The nature of medical aesthetics means that many practitioners will work alone when they’re starting out. They will attend a reputable training course, learn the essential skills needed to begin treating patients, receive their certification and then be left to start practising alone. For some, this can be a daunting prospect. While they may be well-equipped in using dermal filler for most indications, for example, they could one day receive a request for a treatment area they’re unfamiliar with. Of course, as an ethical practitioner they could refuse treatment or refer to a more experienced practitioner, but what if they wanted to learn how to offer this procedure? The cost and time associated with completing an additional training course may not be appropriate on this occasion, so where can they turn?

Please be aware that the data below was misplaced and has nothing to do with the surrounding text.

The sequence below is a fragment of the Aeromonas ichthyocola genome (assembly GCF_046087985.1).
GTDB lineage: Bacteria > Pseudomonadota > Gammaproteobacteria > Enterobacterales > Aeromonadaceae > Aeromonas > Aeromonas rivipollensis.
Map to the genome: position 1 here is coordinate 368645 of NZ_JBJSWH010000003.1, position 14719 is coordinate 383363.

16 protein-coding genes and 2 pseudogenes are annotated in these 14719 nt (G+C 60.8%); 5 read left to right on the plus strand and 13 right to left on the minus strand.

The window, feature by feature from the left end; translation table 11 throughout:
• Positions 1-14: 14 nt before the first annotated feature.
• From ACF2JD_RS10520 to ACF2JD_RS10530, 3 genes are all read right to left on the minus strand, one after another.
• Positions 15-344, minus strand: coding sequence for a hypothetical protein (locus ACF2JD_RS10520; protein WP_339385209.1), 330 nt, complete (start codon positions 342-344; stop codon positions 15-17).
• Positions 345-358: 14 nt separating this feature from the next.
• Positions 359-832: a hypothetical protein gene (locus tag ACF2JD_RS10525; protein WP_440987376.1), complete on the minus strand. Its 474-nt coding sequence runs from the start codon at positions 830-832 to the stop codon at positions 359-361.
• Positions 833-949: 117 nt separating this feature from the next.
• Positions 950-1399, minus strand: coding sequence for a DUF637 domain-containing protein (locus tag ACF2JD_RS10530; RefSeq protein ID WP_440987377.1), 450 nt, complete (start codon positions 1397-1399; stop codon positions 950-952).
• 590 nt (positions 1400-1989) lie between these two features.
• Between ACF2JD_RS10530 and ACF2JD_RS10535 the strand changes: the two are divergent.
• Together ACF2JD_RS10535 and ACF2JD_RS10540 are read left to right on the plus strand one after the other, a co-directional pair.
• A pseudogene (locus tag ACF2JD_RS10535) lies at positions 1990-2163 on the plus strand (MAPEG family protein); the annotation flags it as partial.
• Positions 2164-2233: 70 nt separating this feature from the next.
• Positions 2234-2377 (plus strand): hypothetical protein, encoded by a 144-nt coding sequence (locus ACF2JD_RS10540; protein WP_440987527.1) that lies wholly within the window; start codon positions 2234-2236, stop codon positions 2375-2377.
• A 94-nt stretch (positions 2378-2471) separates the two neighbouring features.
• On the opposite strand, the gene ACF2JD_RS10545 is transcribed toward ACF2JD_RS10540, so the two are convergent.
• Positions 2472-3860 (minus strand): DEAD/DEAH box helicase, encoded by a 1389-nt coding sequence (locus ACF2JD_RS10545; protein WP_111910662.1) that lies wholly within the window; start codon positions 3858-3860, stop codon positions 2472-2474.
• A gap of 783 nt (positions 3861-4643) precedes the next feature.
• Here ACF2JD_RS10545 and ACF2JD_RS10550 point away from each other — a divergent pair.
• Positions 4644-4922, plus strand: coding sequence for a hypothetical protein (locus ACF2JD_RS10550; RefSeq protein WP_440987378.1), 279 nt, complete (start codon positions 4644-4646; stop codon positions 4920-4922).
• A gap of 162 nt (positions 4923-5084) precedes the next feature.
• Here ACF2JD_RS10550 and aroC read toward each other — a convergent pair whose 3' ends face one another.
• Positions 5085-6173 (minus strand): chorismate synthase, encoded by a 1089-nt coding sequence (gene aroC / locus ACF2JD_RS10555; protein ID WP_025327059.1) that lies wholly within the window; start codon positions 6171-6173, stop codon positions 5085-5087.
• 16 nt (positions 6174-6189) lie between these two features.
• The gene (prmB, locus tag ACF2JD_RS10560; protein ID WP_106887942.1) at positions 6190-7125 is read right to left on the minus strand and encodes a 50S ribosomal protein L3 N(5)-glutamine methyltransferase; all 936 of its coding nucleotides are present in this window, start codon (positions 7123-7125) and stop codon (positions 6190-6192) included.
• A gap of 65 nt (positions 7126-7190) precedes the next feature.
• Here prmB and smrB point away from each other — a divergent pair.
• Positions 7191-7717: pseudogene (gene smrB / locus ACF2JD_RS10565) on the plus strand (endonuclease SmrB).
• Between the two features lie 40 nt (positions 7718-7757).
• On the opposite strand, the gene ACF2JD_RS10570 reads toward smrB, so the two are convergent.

For many practitioners, building relationships with more experienced professionals offers a solution. In what is a relatively new specialty, with continuous updates and developments yet limited formal training, clinicians have expanded their skills by sharing their experiences and knowledge of their various fields. This can come through attending annual aesthetic conferences or workshops held by product suppliers, but it can also come from finding an aesthetic mentor – someone to turn to for one-to-one advice, who is willing to share their techniques and best practice methods with the common goal of enhancing the specialty as a whole.